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Farmers share ups, downs of organic farming at Farm Bureau

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Organic farming was up for discussion this week at the American Farm Bureau Federation’s 2018 Annual Convention & IDEAg Trade Show where a panel of Farm Bureau members shared their challenges and rewards in choosing to farm organic.

Panelist Tom Schwarz, an organic farmer from Bertrand, Nebraska, who currently serves on AFBF’s Organic and Direct Marketing Issue Advisory Committee, said organic was a viable option for his family after going through financial, weather, and estate planning challenges.

“From my perspective, organic has a variety of challenges including intense management and record keeping, social pressures, weed management and the need for quick adaptability to change and problem solving,” Schwarz said. “But I love that the customers appreciate what we do.

“We need as farmers to start looking at customers. My job is to say ‘I can do that,’” Schwarz said. “We as farmers are not here to make judgements on consumers.”

Blake Alexandre’s family said that the journey to organic production made sense when they thought about creating a business option that would be viable for their five children, after evaluating their financial goals. They focused on life beginning in the soil and producing the most nutrient-dense milk, eggs, and meat on their farm in Northern California.

“We don’t need to be apologetic about what we do,” said Alexandre. “We are farming like my grandfather did only with more knowledge.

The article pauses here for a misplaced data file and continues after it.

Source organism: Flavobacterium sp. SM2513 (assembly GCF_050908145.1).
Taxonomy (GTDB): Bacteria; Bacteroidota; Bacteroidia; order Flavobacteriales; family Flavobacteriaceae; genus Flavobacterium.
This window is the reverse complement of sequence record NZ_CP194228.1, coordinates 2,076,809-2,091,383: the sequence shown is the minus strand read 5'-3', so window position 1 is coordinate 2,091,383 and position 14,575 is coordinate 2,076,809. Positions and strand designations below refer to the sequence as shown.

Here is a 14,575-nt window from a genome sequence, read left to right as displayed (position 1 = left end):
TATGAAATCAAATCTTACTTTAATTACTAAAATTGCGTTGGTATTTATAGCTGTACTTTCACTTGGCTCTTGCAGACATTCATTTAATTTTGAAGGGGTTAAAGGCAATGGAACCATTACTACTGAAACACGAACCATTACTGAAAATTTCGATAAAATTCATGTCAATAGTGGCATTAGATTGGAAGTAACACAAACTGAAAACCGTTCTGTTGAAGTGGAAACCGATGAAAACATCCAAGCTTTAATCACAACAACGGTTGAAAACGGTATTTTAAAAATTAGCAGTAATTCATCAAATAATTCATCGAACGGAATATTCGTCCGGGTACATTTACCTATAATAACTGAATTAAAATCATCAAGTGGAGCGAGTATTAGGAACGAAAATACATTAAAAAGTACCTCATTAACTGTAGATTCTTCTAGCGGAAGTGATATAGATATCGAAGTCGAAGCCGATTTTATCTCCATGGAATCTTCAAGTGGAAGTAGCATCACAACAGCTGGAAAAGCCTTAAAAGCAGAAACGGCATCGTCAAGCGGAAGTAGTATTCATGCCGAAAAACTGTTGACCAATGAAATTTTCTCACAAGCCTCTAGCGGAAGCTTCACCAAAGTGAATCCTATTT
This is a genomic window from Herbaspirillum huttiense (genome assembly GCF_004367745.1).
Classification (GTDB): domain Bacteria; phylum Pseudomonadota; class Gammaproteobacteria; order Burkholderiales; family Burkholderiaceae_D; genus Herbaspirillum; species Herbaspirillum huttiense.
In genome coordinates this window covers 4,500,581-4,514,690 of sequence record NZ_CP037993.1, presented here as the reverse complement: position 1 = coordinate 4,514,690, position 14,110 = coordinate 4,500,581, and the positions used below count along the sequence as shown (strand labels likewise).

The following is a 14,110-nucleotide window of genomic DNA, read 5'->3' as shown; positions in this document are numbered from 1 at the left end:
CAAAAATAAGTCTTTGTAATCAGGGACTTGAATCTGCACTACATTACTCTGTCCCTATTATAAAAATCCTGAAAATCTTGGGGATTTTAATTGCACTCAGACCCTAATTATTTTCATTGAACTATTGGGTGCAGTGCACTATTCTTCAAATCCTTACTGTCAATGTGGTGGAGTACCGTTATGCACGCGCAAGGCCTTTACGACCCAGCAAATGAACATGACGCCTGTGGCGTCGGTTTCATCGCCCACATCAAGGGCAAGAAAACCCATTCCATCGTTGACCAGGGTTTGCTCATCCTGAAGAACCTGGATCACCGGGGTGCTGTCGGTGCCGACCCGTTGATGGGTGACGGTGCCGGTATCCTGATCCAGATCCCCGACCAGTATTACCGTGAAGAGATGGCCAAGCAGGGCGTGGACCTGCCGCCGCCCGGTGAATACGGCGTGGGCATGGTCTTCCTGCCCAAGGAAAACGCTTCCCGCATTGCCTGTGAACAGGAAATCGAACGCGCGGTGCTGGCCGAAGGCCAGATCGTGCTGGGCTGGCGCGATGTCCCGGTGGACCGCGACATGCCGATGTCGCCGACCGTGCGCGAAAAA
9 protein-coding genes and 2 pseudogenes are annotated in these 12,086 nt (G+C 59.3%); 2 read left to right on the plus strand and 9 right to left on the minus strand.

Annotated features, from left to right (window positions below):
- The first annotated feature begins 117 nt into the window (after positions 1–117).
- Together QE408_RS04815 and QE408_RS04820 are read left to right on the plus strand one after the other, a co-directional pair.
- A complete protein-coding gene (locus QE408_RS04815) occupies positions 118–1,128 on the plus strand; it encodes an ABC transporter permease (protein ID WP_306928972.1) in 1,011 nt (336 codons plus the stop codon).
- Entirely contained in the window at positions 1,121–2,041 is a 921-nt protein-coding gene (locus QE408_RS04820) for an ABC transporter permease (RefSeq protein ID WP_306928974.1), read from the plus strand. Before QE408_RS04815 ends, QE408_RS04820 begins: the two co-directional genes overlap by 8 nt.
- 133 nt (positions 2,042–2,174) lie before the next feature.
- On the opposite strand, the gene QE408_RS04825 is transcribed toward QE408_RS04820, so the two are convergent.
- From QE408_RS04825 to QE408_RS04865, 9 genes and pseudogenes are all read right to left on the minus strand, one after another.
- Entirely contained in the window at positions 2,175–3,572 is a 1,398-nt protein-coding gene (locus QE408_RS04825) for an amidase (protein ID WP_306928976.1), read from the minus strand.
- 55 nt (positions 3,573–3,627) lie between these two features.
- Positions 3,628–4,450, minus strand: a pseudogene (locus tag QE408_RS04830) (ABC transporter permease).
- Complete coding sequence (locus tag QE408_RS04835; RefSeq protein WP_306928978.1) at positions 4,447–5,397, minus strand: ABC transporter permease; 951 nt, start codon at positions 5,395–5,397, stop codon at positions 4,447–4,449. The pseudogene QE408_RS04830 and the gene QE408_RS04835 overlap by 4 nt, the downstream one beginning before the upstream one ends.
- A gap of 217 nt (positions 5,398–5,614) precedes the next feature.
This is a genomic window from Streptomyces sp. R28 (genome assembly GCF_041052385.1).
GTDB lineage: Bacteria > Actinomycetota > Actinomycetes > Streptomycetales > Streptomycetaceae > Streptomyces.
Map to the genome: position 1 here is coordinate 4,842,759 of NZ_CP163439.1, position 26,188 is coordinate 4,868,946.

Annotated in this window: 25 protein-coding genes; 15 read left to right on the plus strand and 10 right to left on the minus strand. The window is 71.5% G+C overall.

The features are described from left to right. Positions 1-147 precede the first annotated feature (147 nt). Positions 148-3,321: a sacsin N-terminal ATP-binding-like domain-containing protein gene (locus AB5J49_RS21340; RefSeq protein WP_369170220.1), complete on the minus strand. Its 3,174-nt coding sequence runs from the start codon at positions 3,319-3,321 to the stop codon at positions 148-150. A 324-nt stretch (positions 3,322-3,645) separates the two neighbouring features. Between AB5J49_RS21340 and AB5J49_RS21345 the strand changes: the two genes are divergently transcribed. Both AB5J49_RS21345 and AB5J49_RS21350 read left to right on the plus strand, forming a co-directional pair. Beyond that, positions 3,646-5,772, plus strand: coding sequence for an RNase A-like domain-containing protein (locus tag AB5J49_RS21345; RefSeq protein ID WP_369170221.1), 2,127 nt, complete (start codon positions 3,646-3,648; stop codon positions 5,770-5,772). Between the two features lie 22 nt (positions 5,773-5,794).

“We value working hard and working smart, and we recognize that we must remain profitable to sustain the business we depend upon,” said Alexandre. “We recognize life is not easy and life on the farm can be even more difficult. We value and surround our business with the personalities and positive attitudes of ‘we can do it.’”

Carolyn Olson serves on the Minnesota Farm Bureau Federation’s board of directors and chairs AFBF’s Organic and Direct Marketing Issue Advisory Committee. She said she and her husband, Jonathon, had been raising food-grade soybeans to add value to their crops. In 1996, buyers began asking if the soybeans were organic. Since then, they transitioned all 1,100 acres to certified organic while raising their hogs conventionally.

“Jonathan and I have found that we really enjoy the process of farming organically. We are always reevaluating our weed control methods and changing how we do things,” said Olson. “Being open and honest about what we do and how we farm has helped relationships. It has also helped to create a more positive view of organic agriculture in general.

“I believe that doing what one wants to do is freedom. Doing what you love doing is happiness,” said Olson. “We love what we do.”

Any views or opinions expressed in this article are those of the author and do not reflect those of AGDAILY. Comments on this article reflect the sole opinions of their writers.
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